Appendix I



Penn State University Press


Founded in 1956, Penn State University Press is an active member of the Association of University Presses (formerly the Association of American University Presses). The Press, reporting to the Dean of Libraries, publishes annually approximately 65 peer-reviewed books and more than 60 peer-reviewed journals. Areas of specialization in its book program include art and architecture, rhetoric and communication, history, religious studies, Jewish studies, African American history and culture, and medieval and early modern studies. Press books are always reviewed widely, and have been reviewed in the New York Times Book Review, The New Yorker, the Los Angeles Times, the Washington Post, and the New York Review of Books, as well as Science Magazine. The first title in our Graphic Medicine series, Graphic Medicine Manifesto, was nominated in 2016 for the highly competitive Will Eisner Awards, our Graphic Medicine book on Down Syndrome, Hole in the Heart, was named a 2016 Reviewers’ Choice title by Foreword Reviews, and Slate named Wood Hicks and Bark Peelers one of the Best Historical Coffee-Table Books of 2016.

The University’s Editorial Committee, which reviews the peer-review reports for all book projects under the PSUP brand, consists of faculty from the University, the University Libraries, and from the Faculty Senate Committee on Research and the Committee on Libraries, Information Services, and Technology. This Editorial Committee meets 5–7 times per year to review the peer-reviewed projects under consideration. These projects appear with the Penn State University Press imprimatur. A Press imprint whose titles are reviewed but with an eye also toward audience as well as scholarly rigor, Keystone Books focuses on content for the citizens of the Commonwealth and the mid-Atlantic region. Under this line, one would find our book on the history of Beaver Stadium (Lair of the Lion), the second edition of Bill Russell’s volume on mushrooms, and our award-winning photographic portrait of the clearing of the Old Growth forests of Pennsylvania, Wood Hicks and Bark Peelers.

The Press enjoys an international reputation for the high material and editorial quality of its more than 1500 titles in print. Its publications are collected by research libraries and scholars around the world, and the Press has distribution partners in the United Kingdom and EU, Australia and New Zealand, and Japan. We continually seek to expand our impact. We have editors and authors in Germany, England, Japan, South Africa, Israel, Australia, Korea, Turkey, Brazil, China, and numerous other countries. We conduct our operation in a manner that is fair, environmentally friendly, economically balanced, honest, and respectful of others.

The Press collaborates with a wide variety of institutions for copublishing opportunities or distribution arrangements. We have partnered with The Morgan Library, the Frick Collection, the National Gallery of Singapore, Princeton’s Index of Medieval Art, the Wolfsonian (Florida International University), the University of Michigan, New Jersey City University, Northern Illinois University, Nanjing University Press, and currently work with more than twenty scholarly societies. The Press attends the London Book Fair and the Frankfurt Book Fair, where it buys and sells translation rights. Its volumes have been translated into Korean, Russian, Turkish, Italian, French, German, and various other languages. Working together with colleagues from the Libraries, we’ve also built inroads into the Beijing Book Fair and the Guadalajara Book Fair.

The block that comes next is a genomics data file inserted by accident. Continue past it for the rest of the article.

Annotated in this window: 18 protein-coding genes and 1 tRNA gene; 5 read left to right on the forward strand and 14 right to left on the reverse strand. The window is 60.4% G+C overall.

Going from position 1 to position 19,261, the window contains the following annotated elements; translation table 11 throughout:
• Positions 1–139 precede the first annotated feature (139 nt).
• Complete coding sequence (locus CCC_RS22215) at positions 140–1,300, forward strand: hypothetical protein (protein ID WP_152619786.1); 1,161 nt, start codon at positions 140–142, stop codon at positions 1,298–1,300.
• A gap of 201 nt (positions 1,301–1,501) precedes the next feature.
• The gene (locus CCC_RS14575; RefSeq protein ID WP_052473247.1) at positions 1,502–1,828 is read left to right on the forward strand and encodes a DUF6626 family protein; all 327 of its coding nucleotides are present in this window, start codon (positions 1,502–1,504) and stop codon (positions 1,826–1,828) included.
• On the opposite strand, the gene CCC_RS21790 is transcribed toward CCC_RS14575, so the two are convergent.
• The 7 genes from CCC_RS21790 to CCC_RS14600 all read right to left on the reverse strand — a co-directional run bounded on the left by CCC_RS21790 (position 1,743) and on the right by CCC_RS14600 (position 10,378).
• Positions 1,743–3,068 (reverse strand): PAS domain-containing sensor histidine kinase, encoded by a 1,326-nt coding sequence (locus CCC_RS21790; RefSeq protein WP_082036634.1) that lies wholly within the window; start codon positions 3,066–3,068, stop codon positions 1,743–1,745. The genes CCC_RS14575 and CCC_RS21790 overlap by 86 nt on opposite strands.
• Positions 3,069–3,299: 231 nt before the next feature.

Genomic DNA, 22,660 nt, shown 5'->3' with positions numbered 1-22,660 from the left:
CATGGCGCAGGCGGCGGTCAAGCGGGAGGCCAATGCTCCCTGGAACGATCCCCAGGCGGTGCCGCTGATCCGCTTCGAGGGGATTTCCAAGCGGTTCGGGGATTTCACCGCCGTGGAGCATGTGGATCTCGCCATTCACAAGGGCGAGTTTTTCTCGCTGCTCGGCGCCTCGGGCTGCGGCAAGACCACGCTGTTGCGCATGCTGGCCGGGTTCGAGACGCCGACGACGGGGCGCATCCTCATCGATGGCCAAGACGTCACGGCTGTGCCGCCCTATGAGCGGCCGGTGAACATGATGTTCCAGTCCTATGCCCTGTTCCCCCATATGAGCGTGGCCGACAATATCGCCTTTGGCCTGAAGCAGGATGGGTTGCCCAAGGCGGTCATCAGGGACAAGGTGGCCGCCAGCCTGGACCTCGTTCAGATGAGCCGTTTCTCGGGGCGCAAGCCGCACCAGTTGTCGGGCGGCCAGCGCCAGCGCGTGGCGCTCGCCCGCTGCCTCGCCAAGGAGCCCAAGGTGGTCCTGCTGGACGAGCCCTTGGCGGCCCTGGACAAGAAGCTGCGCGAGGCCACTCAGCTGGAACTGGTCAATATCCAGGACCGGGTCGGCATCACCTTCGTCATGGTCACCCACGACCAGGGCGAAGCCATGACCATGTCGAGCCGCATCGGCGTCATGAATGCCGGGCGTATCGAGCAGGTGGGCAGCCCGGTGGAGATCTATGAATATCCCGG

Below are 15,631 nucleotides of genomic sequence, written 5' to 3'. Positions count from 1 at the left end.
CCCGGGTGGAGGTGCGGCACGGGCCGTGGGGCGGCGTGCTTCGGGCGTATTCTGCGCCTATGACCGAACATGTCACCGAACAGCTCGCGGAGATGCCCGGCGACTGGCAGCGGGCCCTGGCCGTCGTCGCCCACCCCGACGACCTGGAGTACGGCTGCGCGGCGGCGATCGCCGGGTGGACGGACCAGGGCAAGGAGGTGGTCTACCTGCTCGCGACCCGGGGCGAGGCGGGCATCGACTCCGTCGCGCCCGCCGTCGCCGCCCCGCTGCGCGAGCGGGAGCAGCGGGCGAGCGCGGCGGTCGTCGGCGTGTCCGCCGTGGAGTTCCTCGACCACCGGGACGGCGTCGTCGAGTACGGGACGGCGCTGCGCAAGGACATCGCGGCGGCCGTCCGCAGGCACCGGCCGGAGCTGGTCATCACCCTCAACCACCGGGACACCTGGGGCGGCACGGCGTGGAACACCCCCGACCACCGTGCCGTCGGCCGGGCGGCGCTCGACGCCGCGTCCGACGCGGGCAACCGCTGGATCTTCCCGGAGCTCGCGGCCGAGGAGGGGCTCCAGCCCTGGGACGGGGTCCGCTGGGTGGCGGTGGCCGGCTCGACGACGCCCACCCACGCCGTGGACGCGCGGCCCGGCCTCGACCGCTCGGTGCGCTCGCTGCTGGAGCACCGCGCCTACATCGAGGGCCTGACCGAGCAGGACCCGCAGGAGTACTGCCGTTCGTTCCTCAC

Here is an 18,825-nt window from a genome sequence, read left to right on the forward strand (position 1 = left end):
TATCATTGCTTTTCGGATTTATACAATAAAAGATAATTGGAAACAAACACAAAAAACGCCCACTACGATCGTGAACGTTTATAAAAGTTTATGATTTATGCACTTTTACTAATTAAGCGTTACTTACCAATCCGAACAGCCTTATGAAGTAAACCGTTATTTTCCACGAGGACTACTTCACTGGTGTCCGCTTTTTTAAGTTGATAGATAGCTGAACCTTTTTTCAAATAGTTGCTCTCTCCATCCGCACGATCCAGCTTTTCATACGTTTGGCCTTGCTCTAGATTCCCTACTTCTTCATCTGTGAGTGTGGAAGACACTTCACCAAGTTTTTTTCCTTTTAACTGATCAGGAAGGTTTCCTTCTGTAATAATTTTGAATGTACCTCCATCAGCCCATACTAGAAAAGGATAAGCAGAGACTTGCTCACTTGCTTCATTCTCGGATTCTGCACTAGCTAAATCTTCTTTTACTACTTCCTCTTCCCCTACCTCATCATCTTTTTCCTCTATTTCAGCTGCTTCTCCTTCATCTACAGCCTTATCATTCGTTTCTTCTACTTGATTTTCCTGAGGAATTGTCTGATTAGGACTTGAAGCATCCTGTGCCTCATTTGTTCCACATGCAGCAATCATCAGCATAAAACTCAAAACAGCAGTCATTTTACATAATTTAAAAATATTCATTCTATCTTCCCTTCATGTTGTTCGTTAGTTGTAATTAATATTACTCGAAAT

The Press, as a division of the University Libraries, shares a commitment to Open Access publishing. We currently publish two journals Open Access and utilize a platform for an open monograph series as well as more than 50 volumes from the Libraries’ Special Collections. An initiative to make available to the Penn State University community of faculty, staff, and students Open Access volumes from our backlist is underway.

The Press is a not-for-profit organization, and it must finish “in the black” each year. The University provides a budget allocation of roughly 10% of the Press’s operating expenses. Revenue generated from selling books, journals, rights and permissions (including translations), and income from outside project subsidies (especially in art and architectural history), contribute approximately 90% of the income target of $3.5 million dollars annually. This chart shows the distribution of costs. Salaries are only around 44% of our operating costs.

The Press’s strategic plan for 2017–2022 calls for aggressive growth, and it expects to increase its revenue from the sales of scholarly content (books, journals, datasets) to roughly $4.5 million dollars by 2022, a roughly 8% annual rate of growth. Acquisitions of assets figures into this calculation.

Key strategic priorities for 2017–2022:

  • grow publishing output / increase revenue
  • increase quality of book acquisitions
  • expand journals program
  • look for Open Access opportunities
  • increase international presence of the Press
  • create an endowment for the Press


  • Fred Aebli
  • Robert Bridges
  • Mary Beth Clark
  • Barbara Dewey
  • Roger Egolf, Chair
  • Joseph Enama
  • Mathew Krott
  • Michal Kubit
  • Anna Mazzucato
  • John Messner
  • Terry O’Heron
  • Barry Pawlowski
  • Jacqueline Reid-Walsh
  • Jennifer Sparrow
  • Eric Walker, Vice Chair